The launch is a direct challenge to the new South Korean President elected four days ago and comes as US, Japanese and European navies gather for joint war games in the Pacific. It wasn’t immediately clear what type of ballistic missile was launched, although the US Pacific Command said that “the flight is not consistent with an intercontinental ballistic missile.” Outside militaries will closely analyse what the North fired.
While Pyongyang regularly tests shorter-range missiles, it is also working to master the technology needed to field nuclear-tipped missiles that can reach the US mainland. Past North Korean missiles have flown farther than Sunday’s test, landing closer to Japan, but this launch follows a series of high-profile failures.
Whatever the type of missile, the launch forces the new South Korean leader, Moon Jae-in, to put dealing with Pyongyang, at least for now, above the domestic economic agenda he’d made a priority during his early days in office.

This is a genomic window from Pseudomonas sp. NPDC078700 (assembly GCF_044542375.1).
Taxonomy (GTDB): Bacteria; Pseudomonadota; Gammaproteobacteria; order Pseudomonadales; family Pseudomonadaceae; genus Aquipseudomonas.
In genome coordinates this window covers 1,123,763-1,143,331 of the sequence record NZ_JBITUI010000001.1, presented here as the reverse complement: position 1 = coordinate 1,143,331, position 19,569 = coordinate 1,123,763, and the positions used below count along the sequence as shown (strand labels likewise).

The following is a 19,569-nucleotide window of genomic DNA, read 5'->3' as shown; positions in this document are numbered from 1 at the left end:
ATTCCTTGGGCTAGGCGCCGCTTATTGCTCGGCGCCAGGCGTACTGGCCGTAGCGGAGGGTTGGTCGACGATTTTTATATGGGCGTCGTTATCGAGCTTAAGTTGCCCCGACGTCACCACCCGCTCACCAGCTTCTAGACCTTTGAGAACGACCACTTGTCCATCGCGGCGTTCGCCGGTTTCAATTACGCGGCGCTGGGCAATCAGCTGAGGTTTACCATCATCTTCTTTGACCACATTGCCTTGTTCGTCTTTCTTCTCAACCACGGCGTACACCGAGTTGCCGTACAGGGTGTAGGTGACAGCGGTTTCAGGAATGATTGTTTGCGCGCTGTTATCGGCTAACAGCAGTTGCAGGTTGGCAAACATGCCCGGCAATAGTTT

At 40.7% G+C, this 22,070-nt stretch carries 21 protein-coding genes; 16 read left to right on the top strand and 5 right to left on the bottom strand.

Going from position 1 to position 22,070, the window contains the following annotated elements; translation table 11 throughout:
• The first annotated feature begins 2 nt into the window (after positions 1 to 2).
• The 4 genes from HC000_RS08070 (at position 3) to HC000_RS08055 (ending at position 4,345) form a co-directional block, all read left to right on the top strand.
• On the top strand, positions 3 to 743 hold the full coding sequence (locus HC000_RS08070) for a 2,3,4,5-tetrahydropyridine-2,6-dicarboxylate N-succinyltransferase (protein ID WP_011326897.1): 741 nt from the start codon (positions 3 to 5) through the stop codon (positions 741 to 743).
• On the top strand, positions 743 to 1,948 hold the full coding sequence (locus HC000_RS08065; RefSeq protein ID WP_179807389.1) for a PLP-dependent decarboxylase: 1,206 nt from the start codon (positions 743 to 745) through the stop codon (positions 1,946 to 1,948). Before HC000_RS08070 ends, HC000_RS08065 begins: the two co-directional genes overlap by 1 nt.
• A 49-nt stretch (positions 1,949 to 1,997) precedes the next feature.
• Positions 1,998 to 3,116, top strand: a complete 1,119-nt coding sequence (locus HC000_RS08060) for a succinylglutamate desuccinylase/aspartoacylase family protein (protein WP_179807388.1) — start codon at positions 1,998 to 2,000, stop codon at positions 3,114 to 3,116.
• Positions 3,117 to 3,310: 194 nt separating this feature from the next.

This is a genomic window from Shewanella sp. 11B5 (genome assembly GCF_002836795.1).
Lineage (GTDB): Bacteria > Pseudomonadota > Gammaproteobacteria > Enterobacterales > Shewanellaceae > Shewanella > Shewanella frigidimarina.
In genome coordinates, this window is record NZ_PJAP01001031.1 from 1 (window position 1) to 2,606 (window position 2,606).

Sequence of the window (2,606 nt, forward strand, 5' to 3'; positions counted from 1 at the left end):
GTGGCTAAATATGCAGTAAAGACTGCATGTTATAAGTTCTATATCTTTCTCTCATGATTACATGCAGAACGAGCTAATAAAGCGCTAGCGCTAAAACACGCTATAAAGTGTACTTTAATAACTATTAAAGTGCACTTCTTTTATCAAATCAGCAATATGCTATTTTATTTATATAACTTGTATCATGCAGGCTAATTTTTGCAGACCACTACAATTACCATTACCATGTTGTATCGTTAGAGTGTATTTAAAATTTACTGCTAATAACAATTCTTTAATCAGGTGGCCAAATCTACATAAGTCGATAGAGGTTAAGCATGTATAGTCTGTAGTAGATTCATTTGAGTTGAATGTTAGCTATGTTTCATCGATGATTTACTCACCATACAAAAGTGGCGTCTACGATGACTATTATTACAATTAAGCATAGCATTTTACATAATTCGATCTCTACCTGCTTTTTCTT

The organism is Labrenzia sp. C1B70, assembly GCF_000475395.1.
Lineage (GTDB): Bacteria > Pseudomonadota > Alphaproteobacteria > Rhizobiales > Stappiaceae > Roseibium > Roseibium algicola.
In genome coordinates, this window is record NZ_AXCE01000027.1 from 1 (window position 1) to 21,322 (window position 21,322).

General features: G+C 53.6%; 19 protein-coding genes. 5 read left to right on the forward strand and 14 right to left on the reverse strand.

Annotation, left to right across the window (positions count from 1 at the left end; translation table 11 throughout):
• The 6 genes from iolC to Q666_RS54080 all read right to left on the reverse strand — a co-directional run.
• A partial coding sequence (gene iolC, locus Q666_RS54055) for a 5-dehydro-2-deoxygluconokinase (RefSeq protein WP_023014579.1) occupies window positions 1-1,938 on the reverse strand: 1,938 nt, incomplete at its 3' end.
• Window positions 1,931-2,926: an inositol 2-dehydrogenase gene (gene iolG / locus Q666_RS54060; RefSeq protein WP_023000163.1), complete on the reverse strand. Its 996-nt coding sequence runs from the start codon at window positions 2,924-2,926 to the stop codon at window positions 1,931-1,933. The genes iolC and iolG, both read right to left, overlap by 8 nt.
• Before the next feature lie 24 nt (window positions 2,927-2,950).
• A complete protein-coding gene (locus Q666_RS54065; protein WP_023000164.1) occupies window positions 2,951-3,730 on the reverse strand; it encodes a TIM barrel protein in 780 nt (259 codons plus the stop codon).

Moon, a liberal who favours a softer approach to the North than his conservative predecessors, strongly condemned the launch during an emergency national security meeting, calling it a clear violation of UN Security Council resolutions and a serious challenge to international peace and security, according to senior presidential secretary Yoon Young-cha.
“The president expressed deep regret over the fact that this provocation occurred just days after a new government was launched in South Korea,” Yoon told a televised conference.
“The president said we are leaving open the possibility of dialogue with North Korea, but we should sternly deal with a provocation to prevent North Korea from miscalculating.” Japanese Chief Cabinet Secretary Yoshihide Suga said the missile flew about 800 kilometers (500 miles) from a launch site on North Korea’s western coast for about 30 minutes and landed in the Sea of Japan, but not inside Japan’s exclusive economic zone.
Japan’s Defense Ministry says the missile likely reached an altitude of 2,000 kilometers (1,240 miles). PM Shinzo Abe told reporters Sunday that the launch is “absolutely unacceptable” and that Japan will respond resolutely.